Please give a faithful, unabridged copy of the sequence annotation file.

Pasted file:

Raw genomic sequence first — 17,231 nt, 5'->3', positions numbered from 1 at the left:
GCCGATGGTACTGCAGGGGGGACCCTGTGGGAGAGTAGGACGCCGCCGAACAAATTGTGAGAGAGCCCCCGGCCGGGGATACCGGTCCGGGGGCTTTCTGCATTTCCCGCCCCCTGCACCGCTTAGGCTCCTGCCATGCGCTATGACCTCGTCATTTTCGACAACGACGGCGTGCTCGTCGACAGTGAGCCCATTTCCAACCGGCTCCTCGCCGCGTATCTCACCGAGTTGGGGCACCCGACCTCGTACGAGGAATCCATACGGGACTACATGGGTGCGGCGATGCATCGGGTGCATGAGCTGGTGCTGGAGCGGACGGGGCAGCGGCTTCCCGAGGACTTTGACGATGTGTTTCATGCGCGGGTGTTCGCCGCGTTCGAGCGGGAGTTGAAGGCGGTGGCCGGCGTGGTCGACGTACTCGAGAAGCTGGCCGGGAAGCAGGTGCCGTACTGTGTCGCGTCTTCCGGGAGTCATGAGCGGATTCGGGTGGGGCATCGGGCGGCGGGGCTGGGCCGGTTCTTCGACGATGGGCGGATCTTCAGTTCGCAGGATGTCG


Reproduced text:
Raw genomic sequence first — 17,231 nt, 5'->3', positions numbered from 1 at the left:
GCCGATGGTACTGCAGGGGGGACCCTGTGGGAGAGTAGGACGCCGCCGAACAAATTGTGAGAGAGCCCCCGGCCGGGGATACCGGTCCGGGGGCTTTCTGCATTTCCCGCCCCCTGCACCGCTTAGGCTCCTGCCATGCGCTATGACCTCGTCATTTTCGACAACGACGGCGTGCTCGTCGACAGTGAGCCCATTTCCAACCGGCTCCTCGCCGCGTATCTCACCGAGTTGGGGCACCCGACCTCGTACGAGGAATCCATACGGGACTACATGGGTGCGGCGATGCATCGGGTGCATGAGCTGGTGCTGGAGCGGACGGGGCAGCGGCTTCCCGAGGACTTTGACGATGTGTTTCATGCGCGGGTGTTCGCCGCGTTCGAGCGGGAGTTGAAGGCGGTGGCCGGCGTGGTCGACGTACTCGAGAAGCTGGCCGGGAAGCAGGTGCCGTACTGTGTCGCGTCTTCCGGGAGTCATGAGCGGATTCGGGTGGGGCATCGGGCGGCGGGGCTGGGCCGGTTCTTCGACGATGGGCGGATCTTCAGTTCGCAGGATGTCG